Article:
Monday, December 10, 2012

Miami Code Retreat - the Global Day of Code Retreat 2012

This past Saturday, December 8th was a Global Day of Code Retreat. CodeRetreats happen all over the world on the same day and I was lucky enough to notice ahead of time and register myself for the CodeRetreat in Miami. It marked the highlight in an otherwise frustrating week. Here are my thoughts.

So, what is a day of CodeRetreat?

The structure is a series of 45 minute Paired Programming sessions using Test Driven Development. You use a fairly simple programming exercise and each pair implements as much as they can in the timebox, in this case 45 minutes. Each session, the developers pair with a different developer, throw away the code from the previous session, and start over, again implementing as much as they can in the timebox.

The developers were supposed to come with a notebook computer prepared with their environment of choice. I had recently acquired a new replacement Windows notebook and loaded it with every Windows development environment I know how to set-up quickly, particularly Visual Studio C# and C++, Eclipse for Java, and MonoDevelop. I had also installed Ruby for Windows.

How did it go?

I should have taken some photos or video, but I was too busy shaking off some rusty pairing and code-language skills and jumping into the middle of things. I don't remember hearing final numbers, but it looked like there were about 20-25 people in attendance at any point, with maybe about 15 people staying for the entire day.

In addition to C#, I was thrilled to practice Test Driven Development in Ruby and Javascript, which I haven't done much TDD in. Of the few test frameworks people already had set-up, a few were Behavior Driven Development style test frameworks. I also haven't had a lot of experience with those, but was happy to try them out.

I was a bit surprised that none of the people I paired with had ever done Test Driven Development before. I was thrilled that they were all willing to try something new. I wish that I was less rusty in the languages they were comfortable with and less rusty in pairing practice. I like giving people a choice in development environments, but wish that more people had test frameworks already set-up in those environments, myself included.

I felt particularly lost doing BDD in RSpec with someone else that didn't seem to have much more experience in either area than I. But, that is part of the fun in an environment where you can try something new and learning is more important than worrying about whether you finished the exercise or not.

With each session a different constraint was attempted, such as:
  • Keep your functions or methods to no more than 5 lines long
  • Use only the keyboard, not the mouse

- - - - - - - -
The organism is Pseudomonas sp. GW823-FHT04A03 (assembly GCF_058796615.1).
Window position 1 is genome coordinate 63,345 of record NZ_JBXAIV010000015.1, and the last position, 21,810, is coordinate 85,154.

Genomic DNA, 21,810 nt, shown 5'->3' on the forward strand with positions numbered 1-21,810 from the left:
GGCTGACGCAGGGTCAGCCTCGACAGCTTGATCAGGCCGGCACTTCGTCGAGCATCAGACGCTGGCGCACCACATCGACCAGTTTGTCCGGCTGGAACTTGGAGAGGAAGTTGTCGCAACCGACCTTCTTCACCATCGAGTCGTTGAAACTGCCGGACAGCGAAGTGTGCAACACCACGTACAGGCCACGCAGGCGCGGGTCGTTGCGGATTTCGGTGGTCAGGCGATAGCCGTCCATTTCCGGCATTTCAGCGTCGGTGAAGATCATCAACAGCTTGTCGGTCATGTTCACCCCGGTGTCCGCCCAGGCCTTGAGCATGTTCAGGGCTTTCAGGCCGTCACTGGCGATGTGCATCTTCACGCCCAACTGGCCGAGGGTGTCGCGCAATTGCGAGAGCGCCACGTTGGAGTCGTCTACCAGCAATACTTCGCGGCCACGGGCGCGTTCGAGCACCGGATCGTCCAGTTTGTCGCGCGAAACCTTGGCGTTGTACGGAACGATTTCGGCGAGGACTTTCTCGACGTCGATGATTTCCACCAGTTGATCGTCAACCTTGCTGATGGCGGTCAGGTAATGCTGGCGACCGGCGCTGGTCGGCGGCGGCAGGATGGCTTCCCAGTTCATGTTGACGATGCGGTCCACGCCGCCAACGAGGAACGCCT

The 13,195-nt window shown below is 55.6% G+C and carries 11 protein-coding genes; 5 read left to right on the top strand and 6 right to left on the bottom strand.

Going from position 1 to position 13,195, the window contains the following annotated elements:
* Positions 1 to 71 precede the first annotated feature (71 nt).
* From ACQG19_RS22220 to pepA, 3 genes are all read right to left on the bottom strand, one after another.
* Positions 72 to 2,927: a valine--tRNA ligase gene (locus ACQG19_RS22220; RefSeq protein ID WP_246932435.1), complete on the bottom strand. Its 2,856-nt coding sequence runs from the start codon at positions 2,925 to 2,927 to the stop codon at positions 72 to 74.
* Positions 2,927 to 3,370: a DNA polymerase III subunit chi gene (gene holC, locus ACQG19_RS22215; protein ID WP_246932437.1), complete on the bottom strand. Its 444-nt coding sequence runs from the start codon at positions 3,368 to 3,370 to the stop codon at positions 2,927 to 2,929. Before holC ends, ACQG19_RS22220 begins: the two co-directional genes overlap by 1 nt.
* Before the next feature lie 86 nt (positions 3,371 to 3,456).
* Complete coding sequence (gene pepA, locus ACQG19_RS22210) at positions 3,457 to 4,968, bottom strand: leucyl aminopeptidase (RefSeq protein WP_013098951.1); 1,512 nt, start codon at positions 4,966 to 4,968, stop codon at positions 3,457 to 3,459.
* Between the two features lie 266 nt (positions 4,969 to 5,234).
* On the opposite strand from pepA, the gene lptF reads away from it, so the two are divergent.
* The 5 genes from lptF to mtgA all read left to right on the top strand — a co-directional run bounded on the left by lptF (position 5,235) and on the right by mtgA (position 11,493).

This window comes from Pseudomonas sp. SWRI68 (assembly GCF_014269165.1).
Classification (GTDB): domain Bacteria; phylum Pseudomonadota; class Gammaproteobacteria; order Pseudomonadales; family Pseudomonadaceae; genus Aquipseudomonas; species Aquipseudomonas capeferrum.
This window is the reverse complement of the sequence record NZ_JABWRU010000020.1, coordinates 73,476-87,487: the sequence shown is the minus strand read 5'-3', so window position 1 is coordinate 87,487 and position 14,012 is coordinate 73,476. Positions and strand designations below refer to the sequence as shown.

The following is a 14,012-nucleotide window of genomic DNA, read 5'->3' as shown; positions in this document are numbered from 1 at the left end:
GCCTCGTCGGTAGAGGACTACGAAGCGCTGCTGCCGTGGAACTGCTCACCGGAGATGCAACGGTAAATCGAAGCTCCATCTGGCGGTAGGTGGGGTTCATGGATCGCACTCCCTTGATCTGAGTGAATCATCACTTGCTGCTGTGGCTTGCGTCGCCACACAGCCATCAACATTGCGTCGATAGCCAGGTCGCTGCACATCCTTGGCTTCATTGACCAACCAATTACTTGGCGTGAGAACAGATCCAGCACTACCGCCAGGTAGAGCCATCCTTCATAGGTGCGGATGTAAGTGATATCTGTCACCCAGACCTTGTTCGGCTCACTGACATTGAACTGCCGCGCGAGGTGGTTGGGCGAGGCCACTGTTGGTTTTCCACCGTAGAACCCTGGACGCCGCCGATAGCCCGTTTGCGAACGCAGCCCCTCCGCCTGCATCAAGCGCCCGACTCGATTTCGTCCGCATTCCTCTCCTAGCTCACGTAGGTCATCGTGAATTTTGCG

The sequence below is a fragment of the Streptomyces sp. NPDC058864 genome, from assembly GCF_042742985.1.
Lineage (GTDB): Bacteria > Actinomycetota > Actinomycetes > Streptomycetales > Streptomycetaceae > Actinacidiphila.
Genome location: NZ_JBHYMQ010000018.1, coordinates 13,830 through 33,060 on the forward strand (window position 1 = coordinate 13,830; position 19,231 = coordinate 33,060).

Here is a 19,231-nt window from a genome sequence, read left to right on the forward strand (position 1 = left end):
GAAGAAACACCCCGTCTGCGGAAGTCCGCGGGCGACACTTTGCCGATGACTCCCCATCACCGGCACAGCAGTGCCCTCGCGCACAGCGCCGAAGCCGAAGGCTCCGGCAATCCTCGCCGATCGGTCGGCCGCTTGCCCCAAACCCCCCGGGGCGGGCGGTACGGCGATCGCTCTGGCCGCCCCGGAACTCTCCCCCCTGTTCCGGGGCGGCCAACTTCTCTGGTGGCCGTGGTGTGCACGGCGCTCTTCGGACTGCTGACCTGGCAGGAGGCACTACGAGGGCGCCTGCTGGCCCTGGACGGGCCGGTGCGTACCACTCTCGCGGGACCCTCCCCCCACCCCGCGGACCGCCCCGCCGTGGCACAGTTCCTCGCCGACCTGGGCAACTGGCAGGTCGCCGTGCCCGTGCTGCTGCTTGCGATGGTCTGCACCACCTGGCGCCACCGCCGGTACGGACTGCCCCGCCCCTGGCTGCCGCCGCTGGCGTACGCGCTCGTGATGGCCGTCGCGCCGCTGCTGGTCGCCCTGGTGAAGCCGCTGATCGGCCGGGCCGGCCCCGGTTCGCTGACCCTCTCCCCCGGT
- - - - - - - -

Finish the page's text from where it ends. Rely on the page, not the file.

• No talking allowed for the entire 45 minutes
  • Ping-pong: one person writes the test, the other gets it to pass 

What are my thoughts, take-aways, etc.?

CodeRetreats are similar in some ways to hack-sessions, coding dojos, XP-day events, and workshops I've attended in the past. I've almost universally enjoyed events with developers that are passionate enough about their craft to do it for fun or learning in their spare time. And by "doing it", I mean not sitting and talking about doing, but rather actually sitting down and working together, even if it's for just a few minutes. The CodeRetreat in Miami was no different in the positive energy, craft practice and learning that took place, for me anyway.

My main suggestion for improvement would be to present a bit of introduction to TDD before getting started. Particularly if a significant make-up of the group is developers who've never done it before. Rather than a mini-lecture, I'm picturing a pair of developers showing one or possibly two iterations of red-bar, green-bar, and refactoring.

I've been wanting to see a South Florida Agile group for a while now. It was great to meet some folks at Ultimate software in Weston a few months ago that are using some Agile practices. It was great to see that folks at the Independent Purchasing Cooperative, and a few other local companies, are doing Agile as well. Perhaps we can get enough Agile-minded folks to get an Agile or Software Craftsmanship group meeting and practising a bit more often. I particularly enjoy networking, learning, and practicing our craft with people that are similarly inclined.


Thank you so much to Tom and Carlos Ordonez of Creatus Angels for organizing this fantastic event in Miami. They also treated to a couple of rounds of Beer at the World of Beer afterwards. I couldn't imagine a better way to kick of the Holiday Season, being the first night of Hannukah, than with some like-minded Agile developers over a couple of beers.